PayPal recently announced that users will soon be able to “instantly” transfer money between its services and their bank accounts, as long as they pay a 25-cent fee per transaction. The move, according to the company, is still in beta for select users and will in the future roll out for eligible Visa or Mastercard debit card holders.
Typically, transactions take a day or two when using PayPal or its peer-to-peer service Venmo. With the new feature, users will be able to choose between these regular transfers, and instant transfers that will allow them to receive their money in “a matter of minutes”, with transactions possibly taking as much as 30 minutes in some cases, according to PayPal.
The move is reportedly an answer to various up-and-coming competitors who offer similar options. Square Cash, for example, allows users to instantly transfer money into their bank accounts, but charges a 1% fee, meaning PayPal allows customers to save on large transfers.
Zelle, another Venmo competitor, is already backed by over 30 U.S. banks, and hasn’t even gone live yet. It promises instant transfers through the banks’ websites and apps, as well as in its standalone app as well. According to reports, Zelle is going to offer cheaper fees, but PayPal has its benefits. According to PayPal’s COO Bill Ready:
What our customers value is that they know that not only can they use us as a pay anyone service, so – no matter what bank someone banks with or what operating system they’re on – they can easily exchange money with the person on the other end. But along with ubiquity that PayPal provides, we’re offering great protections – the buyer and seller protections are things that have been differentiated in the market for years,
Zelle is built on the clearXchange Network, which saw over $16 billion being transacted in Q1 this year. PayPal’s combined services – PayPal, Venmo and Xoom – processed $64 billion in transactions during the same period.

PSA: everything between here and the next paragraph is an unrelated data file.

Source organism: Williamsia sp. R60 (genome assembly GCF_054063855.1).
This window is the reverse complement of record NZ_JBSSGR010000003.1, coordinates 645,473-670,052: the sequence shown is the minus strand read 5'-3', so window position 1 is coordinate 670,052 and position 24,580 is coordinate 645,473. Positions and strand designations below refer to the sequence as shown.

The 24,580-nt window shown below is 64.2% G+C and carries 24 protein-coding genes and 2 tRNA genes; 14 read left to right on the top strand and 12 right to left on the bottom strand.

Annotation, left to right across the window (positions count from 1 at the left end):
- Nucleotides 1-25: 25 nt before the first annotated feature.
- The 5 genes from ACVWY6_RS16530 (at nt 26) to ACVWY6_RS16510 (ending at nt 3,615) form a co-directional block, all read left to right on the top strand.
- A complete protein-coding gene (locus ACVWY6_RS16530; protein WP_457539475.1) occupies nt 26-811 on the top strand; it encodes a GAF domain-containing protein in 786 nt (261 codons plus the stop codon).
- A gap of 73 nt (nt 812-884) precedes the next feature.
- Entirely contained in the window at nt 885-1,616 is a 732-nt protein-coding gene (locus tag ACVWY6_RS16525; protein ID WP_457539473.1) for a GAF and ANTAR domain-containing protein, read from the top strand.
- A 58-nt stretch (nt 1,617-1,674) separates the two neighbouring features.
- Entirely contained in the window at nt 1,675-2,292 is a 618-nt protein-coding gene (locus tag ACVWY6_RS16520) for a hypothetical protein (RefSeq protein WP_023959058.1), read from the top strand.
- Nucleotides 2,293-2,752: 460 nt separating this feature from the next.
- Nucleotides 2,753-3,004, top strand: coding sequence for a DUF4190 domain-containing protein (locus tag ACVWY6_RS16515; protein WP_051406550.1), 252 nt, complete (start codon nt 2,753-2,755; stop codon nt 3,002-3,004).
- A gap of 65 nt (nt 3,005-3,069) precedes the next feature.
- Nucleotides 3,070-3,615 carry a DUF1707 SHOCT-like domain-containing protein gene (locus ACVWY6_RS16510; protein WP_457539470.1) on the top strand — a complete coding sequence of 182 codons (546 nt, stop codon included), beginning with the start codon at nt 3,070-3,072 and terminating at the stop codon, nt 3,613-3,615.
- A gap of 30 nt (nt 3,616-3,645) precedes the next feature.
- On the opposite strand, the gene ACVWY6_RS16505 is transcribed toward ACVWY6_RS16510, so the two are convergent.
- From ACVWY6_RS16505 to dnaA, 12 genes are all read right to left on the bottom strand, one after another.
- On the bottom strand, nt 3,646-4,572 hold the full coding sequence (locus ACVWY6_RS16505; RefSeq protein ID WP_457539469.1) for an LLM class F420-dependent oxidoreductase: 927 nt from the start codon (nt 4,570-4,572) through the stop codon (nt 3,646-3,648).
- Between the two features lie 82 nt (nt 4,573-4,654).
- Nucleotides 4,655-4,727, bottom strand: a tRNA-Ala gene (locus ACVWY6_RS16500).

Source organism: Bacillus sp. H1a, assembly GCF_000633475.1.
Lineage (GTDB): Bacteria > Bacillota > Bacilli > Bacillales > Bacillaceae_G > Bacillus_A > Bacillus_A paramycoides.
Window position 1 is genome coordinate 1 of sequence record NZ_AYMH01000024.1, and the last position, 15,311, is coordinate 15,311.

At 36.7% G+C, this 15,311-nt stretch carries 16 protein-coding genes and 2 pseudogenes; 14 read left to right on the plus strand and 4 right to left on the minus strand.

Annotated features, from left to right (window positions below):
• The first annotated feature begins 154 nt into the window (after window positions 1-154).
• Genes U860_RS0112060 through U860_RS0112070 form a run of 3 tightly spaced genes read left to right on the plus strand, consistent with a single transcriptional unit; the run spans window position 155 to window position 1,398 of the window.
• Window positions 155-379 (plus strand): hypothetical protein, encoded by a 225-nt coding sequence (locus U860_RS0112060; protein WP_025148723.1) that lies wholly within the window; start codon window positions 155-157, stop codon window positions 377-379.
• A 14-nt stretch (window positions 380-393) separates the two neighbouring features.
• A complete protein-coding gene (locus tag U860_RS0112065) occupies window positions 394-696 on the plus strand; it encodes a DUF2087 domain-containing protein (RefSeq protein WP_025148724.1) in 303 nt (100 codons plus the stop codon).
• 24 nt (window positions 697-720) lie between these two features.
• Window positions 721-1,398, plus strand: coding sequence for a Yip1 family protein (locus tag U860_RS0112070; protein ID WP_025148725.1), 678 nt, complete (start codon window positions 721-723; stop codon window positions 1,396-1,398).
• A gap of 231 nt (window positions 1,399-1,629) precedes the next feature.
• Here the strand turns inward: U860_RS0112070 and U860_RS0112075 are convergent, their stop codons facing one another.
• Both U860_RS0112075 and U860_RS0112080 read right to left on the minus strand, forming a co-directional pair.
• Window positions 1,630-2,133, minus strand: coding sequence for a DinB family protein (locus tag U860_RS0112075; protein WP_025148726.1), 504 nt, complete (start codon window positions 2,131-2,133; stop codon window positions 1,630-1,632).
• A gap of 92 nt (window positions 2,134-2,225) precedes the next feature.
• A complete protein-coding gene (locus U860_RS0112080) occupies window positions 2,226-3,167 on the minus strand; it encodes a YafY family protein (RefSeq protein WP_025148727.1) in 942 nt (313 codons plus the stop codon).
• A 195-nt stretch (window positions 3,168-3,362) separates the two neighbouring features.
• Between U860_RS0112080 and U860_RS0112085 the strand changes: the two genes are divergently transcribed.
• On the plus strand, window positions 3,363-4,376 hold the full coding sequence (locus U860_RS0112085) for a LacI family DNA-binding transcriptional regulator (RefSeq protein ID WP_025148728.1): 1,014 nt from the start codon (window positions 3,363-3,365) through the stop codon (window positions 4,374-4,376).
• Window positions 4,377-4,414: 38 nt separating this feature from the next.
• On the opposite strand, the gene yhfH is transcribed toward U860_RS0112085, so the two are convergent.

In the past, PayPal has been a Visa and Mastercard competitor that encouraged customers to link their bank accounts to its platform to bypass large networks. Recently, however, the company seems to have shifted its strategy, TechCrunch notes, as it unveiled partnerships with both Visa and MasterCard last year. The new feature comes partly as a result of these partnerships.
At first glance, these look like horrible news for bitcoiners who, lately, have seen nothing but increasing fees and large numbers of unconfirmed transactions. Recommended transaction fees are now well over the $2 mark, and even though the number of unconfirmed bitcoin transactions is significantly lower than the 200,000 seen last month, the number is still pretty high at 33,000, according to Blockchain.info.
Bitcoin’s seemingly endless scaling debate might finally be over now. As reported by CCN.com, SegWit2x recently hit the 80% network hashrate threshold it needed. When it comes to fees and transaction times, PayPal’s instant transfers might now be better than bitcoin, at least until the cryptocurrency’s problems are solved.
Still, for those who worry about their privacy and want to control their own money there are plenty of alternatives. Dogecoin, for example, is viable altcoin. Although it might be hard to directly spend dogecoins, the cryptocurrency still has relatively insignificant transaction fees, as well as fast confirmation times.
Featured image from Shutterstock.